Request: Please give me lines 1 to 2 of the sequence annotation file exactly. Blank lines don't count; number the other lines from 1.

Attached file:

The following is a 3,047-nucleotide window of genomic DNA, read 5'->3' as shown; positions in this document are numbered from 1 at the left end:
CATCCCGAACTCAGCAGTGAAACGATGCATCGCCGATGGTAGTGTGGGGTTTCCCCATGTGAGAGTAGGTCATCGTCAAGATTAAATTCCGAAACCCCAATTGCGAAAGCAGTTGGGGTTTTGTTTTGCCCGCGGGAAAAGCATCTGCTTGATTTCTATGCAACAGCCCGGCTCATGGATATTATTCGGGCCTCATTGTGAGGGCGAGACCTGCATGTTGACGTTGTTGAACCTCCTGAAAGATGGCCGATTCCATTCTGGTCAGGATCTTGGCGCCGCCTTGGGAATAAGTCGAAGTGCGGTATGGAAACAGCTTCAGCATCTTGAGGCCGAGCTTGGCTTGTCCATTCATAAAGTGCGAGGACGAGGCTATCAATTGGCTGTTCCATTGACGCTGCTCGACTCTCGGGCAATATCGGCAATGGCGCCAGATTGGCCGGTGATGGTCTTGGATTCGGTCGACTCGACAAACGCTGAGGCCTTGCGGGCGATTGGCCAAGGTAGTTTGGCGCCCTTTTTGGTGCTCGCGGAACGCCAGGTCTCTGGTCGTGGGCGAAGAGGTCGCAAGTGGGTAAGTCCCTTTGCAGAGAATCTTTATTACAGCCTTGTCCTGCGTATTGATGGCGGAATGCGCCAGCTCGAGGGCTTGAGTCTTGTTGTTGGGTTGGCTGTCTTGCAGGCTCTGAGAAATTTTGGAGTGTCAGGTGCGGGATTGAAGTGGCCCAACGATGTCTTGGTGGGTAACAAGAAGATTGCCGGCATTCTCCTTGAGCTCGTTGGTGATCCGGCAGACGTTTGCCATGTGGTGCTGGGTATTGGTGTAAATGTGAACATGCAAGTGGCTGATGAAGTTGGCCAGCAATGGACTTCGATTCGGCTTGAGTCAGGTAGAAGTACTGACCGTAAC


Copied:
The following is a 3,047-nucleotide window of genomic DNA, read 5'->3' as shown; positions in this document are numbered from 1 at the left end:
CATCCCGAACTCAGCAGTGAAACGATGCATCGCCGATGGTAGTGTGGGGTTTCCCCATGTGAGAGTAGGTCATCGTCAAGATTAAATTCCGAAACCCCAATTGCGAAAGCAGTTGGGGTTTTGTTTTGCCCGCGGGAAAAGCATCTGCTTGATTTCTATGCAACAGCCCGGCTCATGGATATTATTCGGGCCTCATTGTGAGGGCGAGACCTGCATGTTGACGTTGTTGAACCTCCTGAAAGATGGCCGATTCCATTCTGGTCAGGATCTTGGCGCCGCCTTGGGAATAAGTCGAAGTGCGGTATGGAAACAGCTTCAGCATCTTGAGGCCGAGCTTGGCTTGTCCATTCATAAAGTGCGAGGACGAGGCTATCAATTGGCTGTTCCATTGACGCTGCTCGACTCTCGGGCAATATCGGCAATGGCGCCAGATTGGCCGGTGATGGTCTTGGATTCGGTCGACTCGACAAACGCTGAGGCCTTGCGGGCGATTGGCCAAGGTAGTTTGGCGCCCTTTTTGGTGCTCGCGGAACGCCAGGTCTCTGGTCGTGGGCGAAGAGGTCGCAAGTGGGTAAGTCCCTTTGCAGAGAATCTTTATTACAGCCTTGTCCTGCGTATTGATGGCGGAATGCGCCAGCTCGAGGGCTTGAGTCTTGTTGTTGGGTTGGCTGTCTTGCAGGCTCTGAGAAATTTTGGAGTGTCAGGTGCGGGATTGAAGTGGCCCAACGATGTCTTGGTGGGTAACAAGAAGATTGCCGGCATTCTCCTTGAGCTCGTTGGTGATCCGGCAGACGTTTGCCATGTGGTGCTGGGTATTGGTGTAAATGTGAACATGCAAGTGGCTGATGAAGTTGGCCAGCAATGGACTTCGATTCGGCTTGAGTCAGGTAGAAGTACTGACCGTAAC